Footpaths in the city break pedestrians’ stride and sometimes make walking nearly impossible on every road. The situation might however look up, at least for the ones near Chennai Metro stations when they are up and running by 2015.
Plans to improve the pavement along the Metro stations are underway, say officials of Chennai Metro Rail Limited (CMRL).
“We conducted a study in the Metro corridors to look at ways to make the pavements better and improve the number of people taking the Metro. As such we expect at least 40 per cent of the riders to becomprising pedestrians. We are in discussion with stakeholders to look at the ways to incorporate the standards of Indian Road Congress as well as the ITDP (Institute for Transportation and Development Policy) manual while designing the footpaths,” said an official.
There will be a seamless integration of the footpaths with the entry of stations, with special attention paid to the facilities for a distance of 500 metres. For the next 2.5 km, the footpaths may be developed for the benefit of commuters.
“It may be premature to talk about the width and design of the footpaths now. But there will be ramps to make them disabled friendly. Also, we are considering the idea of having ‘tabletop’ crossing, where the footpath would be raised to the road-level, enabling the pedestrians to cross safely while motorists will drive over a ram. This will also serve to reduce the speed of vehicles,” he said.
The width of the footpaths may slightly vary between areas, depending on the size of the stations, say sources.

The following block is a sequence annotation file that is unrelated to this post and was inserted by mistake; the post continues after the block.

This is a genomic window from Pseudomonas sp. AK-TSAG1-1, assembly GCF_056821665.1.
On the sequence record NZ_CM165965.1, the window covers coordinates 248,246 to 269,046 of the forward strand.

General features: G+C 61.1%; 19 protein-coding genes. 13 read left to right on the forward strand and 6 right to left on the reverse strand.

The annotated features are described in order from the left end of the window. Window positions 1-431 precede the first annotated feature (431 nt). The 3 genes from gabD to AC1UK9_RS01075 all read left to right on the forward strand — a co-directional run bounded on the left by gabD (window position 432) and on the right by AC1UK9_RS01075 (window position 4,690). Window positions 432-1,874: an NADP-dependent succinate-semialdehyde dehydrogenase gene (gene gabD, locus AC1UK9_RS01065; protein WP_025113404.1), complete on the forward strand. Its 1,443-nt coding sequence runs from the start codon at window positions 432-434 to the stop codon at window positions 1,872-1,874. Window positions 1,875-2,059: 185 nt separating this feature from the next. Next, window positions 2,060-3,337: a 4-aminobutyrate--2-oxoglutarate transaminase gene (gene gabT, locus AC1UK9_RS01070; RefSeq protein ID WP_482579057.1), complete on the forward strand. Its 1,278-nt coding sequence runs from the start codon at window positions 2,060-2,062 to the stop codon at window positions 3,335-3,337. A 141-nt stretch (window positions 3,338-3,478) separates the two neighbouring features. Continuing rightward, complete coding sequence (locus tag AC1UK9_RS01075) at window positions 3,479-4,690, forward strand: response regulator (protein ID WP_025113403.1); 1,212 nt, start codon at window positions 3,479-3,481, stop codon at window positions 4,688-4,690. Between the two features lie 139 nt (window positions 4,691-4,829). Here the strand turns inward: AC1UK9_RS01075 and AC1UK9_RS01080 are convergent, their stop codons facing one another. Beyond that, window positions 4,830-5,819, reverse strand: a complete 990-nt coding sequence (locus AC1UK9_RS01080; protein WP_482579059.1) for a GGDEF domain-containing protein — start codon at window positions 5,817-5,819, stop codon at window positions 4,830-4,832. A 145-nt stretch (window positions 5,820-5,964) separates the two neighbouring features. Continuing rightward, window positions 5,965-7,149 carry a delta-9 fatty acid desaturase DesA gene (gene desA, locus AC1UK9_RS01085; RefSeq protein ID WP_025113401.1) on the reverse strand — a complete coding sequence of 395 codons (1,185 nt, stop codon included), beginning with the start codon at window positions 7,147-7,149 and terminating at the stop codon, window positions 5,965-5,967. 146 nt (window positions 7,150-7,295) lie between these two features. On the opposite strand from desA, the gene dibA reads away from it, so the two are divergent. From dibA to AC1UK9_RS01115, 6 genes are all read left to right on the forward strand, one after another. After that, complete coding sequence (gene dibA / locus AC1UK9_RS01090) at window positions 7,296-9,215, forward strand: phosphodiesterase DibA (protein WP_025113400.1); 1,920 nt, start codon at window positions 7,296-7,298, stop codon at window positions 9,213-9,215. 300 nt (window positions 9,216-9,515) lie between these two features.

Shreya Gadepalli, regional director, ITDP, said, “The footpath should be around 4-5 metres wide and free of obstacles with good green cover considering the harsh climate we have round the year. Ideally, around the footpath there can be commercial activity, making the area vibrant and safe for commuters of public transportation as well as other street users.”
According to CMRL, in 2016, during peak hours, there will be a train every 4.5 minutes and the number of people using the stations during the time is expected to be 24,968 on corridor I (from Washermenpet to Chennai airport) and 24, 324 on corridor II (from Chennai Central to St. Thomas Mount).
At stations like Chennai Central, where intermodal integration with other modes including Southern Railway, MRTS and suburban stations is planned, a large number of commuters may enter and exit the station. This would necessitate larger corridors that make it easier for commuter to switch between different modes of transport.
Raj Cherubal of Chennai City Connect said, “In the metros around the world, people only walk up to the station. So, larger stations in the city must have a special corridor to accommodate the crowd. Also, every footpath should accommodate road or street-crossing facility and have closer proximity to bus stops or other stops for feeder services.”
Christopher Kost of ITDP said CMRL is mulling over ways to develop the street network and improve accessibility to the Metro stations.
“On many occasions, commuters may have to take a circuitous route to reach a station, which may dissuade them from using the system. Therefore, CMRL is not only aiming at improving the footpaths on streets near Metro stations, but is also exploring ways to create streets that provide shorter routes for pedestrians ,” he said.